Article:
TRANSCRIPT - DOORSTOP - TUESDAY, 24 FEBRUARY 2015

SUBJECT/S: Engagement with Islamic communities; Hizb ut-Tahrir

E&OE TRANSCRIPT
DOORSTOP INTERVIEW
CANBERRA
TUESDAY, 24 FEBRUARY 2015

 
MICHELLE ROWLAND, SHADOW MINISTER FOR CITIZENSHIP AND MULTICULTURALISM AND SHADOW ASSISTANT MINISTER FOR COMMUNICATIONS: Morning. I’d like to underscore some of the comments that Bill Shorten made yesterday. He talked about the need to have a greater focus on preventative strategies to counter violent extremism through community engagement. And I think this is very true. I’d like to acknowledge that there is great work being done in our communities by many different community leaders and particularly by leaders of our various Islamic communities. I’d like to thank them for the work that they’ve been doing and acknowledge that we need to do much more, as the Prime Minister’s Department even said in its own review. We need to do much more to counter violent extremism through such community engagement. And even as David Irvine said, the former Chief of our intelligence agency, he noted that our greatest ally in being able to achieve this is the Islamic community themselves. Happy to take questions.

JOURNALIST: [inaudible]

ROWLAND: They’re not the words that I would have chosen and I’m not the only one who feels this way. Firstly, I think Julie Bishop’s comments that she made later on were measured and pointed to the fact that there is a lot of work being done. She acknowledged that work and basically congratulated and gave encouragement for that work to continue. I would also acknowledge that even the Government’s own backbench has stated that in their own communities they have community leaders that have been very active in this area, and they mean what they say when it comes to countering violent extremism. And as I just mentioned, I would point to comments being made by our own intelligence bosses who say that our best ally in this is the Islamic community themselves. They need to be encouraged and we need to do more in this area.

JOURNALIST: Are leaders in your community – and Craig Laundy pointed this out as well – Muslim leaders are preaching the right message in line with modern Australia, but to be fair the comments from the Grand Mufti in recent months where he made some comments in amongst other things saying that perhaps Australia needs to look at the [inaudible] role in all this and why young people are turning against Australian values. So do you agree that there are some [inaudible] and not all leaders are preaching the right message?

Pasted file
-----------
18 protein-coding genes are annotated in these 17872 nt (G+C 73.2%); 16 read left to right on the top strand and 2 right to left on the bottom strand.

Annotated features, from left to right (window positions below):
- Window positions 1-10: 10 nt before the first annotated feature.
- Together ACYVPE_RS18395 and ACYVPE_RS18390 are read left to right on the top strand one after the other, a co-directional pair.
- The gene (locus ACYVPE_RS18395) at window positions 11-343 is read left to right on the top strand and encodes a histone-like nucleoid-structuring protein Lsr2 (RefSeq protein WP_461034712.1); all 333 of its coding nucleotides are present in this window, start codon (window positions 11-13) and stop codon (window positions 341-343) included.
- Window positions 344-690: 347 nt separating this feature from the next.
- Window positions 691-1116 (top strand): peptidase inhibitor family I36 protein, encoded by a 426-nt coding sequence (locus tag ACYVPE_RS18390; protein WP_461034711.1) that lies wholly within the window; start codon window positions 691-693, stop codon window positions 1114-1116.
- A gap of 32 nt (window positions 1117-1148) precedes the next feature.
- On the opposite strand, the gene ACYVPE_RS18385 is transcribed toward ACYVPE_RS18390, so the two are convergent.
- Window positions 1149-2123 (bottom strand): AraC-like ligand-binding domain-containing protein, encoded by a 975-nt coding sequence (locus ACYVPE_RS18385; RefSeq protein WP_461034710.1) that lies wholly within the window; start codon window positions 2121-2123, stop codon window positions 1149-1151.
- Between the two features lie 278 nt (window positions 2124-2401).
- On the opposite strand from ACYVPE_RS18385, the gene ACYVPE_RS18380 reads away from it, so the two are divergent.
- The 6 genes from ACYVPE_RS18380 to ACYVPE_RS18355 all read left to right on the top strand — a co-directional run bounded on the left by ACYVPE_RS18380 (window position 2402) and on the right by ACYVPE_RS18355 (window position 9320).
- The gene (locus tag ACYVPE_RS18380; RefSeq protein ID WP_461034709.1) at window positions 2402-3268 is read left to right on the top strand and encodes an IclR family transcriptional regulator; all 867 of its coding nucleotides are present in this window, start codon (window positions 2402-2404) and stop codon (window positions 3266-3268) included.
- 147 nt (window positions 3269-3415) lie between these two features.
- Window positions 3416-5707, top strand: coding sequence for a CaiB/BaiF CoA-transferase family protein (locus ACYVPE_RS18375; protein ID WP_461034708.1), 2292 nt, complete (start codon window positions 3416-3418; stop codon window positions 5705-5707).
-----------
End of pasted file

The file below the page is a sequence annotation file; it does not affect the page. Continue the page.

ROWLAND: I acknowledge what you’re saying and I acknowledge even the comments that were made by the Immigration Minister last night, where he did draw a line between Muslim communities, Islamic leaders as a whole, and individuals. I think the problem with the Prime Minister’s comments yesterday was that it was quite a blanket comment about Islamic leaders. And there is no doubt, and I made a couple of phone calls last night to a number of individuals who are leaders in this area, there is no doubt that we have individuals who are not countering violent extremism through what they’re doing and could make a greater effort. I think the overall message should be that we do have this cooperation, we want more of this cooperation and encouragement, and not putting it down where efforts have been made.

JOURNALIST: [inaudible]

ROWLAND: Can’t ignore it at all, Laura, and that would be wrong to do so. I equally think it’s wrong to paint every community leader with the same brush and say you need to do more. Some people who are working extremely hard are quite frustrated about the comments made yesterday.

JOURNALIST: Will the Caucus today be discussing whether or not it will support moves to be able to revoke or suspend citizenship dual nationals [inaudible]

ROWLAND: I’m not aware about whether or not that’s on the agenda, but it may well be addressed in Bill Shorten’s comments and I think that we’re quite clear about our point on this. Bill’s made it clear that we take a bipartisan approach to these issues. We’ll examine each of the proposals on their merits. Bear in mind we haven’t seen any specific proposals as yet so we need to examine those in detail, but we take a bipartisan approach to matters of national security as we’ve already done.

JOURNALIST: What’s your view on Hizb ut-Tahrir? The Prime Minister didn’t go as far as banning the organisation yesterday. Is it your fear that if they are banned they get pushed underground and [inaudible]

ROWLAND: I noticed some of the comments that stated that if they are banned that will be one of the outcomes, but I think we need to take advice from our agencies on this. We need to take advice from the professionals and we need to listen to what they’re saying and if their advice is to do one thing I think we should follow it.

 

ENDS